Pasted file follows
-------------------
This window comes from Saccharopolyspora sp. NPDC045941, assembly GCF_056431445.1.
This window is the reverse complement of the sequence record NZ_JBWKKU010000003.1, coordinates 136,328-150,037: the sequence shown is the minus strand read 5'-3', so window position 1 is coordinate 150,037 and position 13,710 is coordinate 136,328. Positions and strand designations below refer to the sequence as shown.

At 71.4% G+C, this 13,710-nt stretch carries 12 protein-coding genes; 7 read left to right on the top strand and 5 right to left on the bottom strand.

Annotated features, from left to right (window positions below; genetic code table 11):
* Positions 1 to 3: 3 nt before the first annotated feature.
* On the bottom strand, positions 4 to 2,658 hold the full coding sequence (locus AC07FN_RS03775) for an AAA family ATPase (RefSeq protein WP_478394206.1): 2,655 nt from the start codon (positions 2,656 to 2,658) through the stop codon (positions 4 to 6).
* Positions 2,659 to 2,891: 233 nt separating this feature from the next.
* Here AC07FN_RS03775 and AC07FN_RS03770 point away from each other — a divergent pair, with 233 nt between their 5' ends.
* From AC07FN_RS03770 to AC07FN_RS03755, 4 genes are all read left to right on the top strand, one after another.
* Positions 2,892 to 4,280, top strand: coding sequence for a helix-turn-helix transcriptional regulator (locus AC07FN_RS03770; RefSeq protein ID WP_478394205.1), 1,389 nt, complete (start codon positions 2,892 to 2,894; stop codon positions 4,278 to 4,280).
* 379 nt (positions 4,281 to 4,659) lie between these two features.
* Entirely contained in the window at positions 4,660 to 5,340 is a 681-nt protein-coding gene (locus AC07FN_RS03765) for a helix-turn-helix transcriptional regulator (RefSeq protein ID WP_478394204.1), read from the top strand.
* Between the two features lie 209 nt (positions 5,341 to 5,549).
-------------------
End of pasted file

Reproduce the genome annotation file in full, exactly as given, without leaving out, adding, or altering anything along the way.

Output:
This window comes from Saccharopolyspora sp. NPDC045941, assembly GCF_056431445.1.
This window is the reverse complement of the sequence record NZ_JBWKKU010000003.1, coordinates 136,328-150,037: the sequence shown is the minus strand read 5'-3', so window position 1 is coordinate 150,037 and position 13,710 is coordinate 136,328. Positions and strand designations below refer to the sequence as shown.

At 71.4% G+C, this 13,710-nt stretch carries 12 protein-coding genes; 7 read left to right on the top strand and 5 right to left on the bottom strand.

Annotated features, from left to right (window positions below; genetic code table 11):
* Positions 1 to 3: 3 nt before the first annotated feature.
* On the bottom strand, positions 4 to 2,658 hold the full coding sequence (locus AC07FN_RS03775) for an AAA family ATPase (RefSeq protein WP_478394206.1): 2,655 nt from the start codon (positions 2,656 to 2,658) through the stop codon (positions 4 to 6).
* Positions 2,659 to 2,891: 233 nt separating this feature from the next.
* Here AC07FN_RS03775 and AC07FN_RS03770 point away from each other — a divergent pair, with 233 nt between their 5' ends.
* From AC07FN_RS03770 to AC07FN_RS03755, 4 genes are all read left to right on the top strand, one after another.
* Positions 2,892 to 4,280, top strand: coding sequence for a helix-turn-helix transcriptional regulator (locus AC07FN_RS03770; RefSeq protein ID WP_478394205.1), 1,389 nt, complete (start codon positions 2,892 to 2,894; stop codon positions 4,278 to 4,280).
* 379 nt (positions 4,281 to 4,659) lie between these two features.
* Entirely contained in the window at positions 4,660 to 5,340 is a 681-nt protein-coding gene (locus AC07FN_RS03765) for a helix-turn-helix transcriptional regulator (RefSeq protein ID WP_478394204.1), read from the top strand.
* Between the two features lie 209 nt (positions 5,341 to 5,549).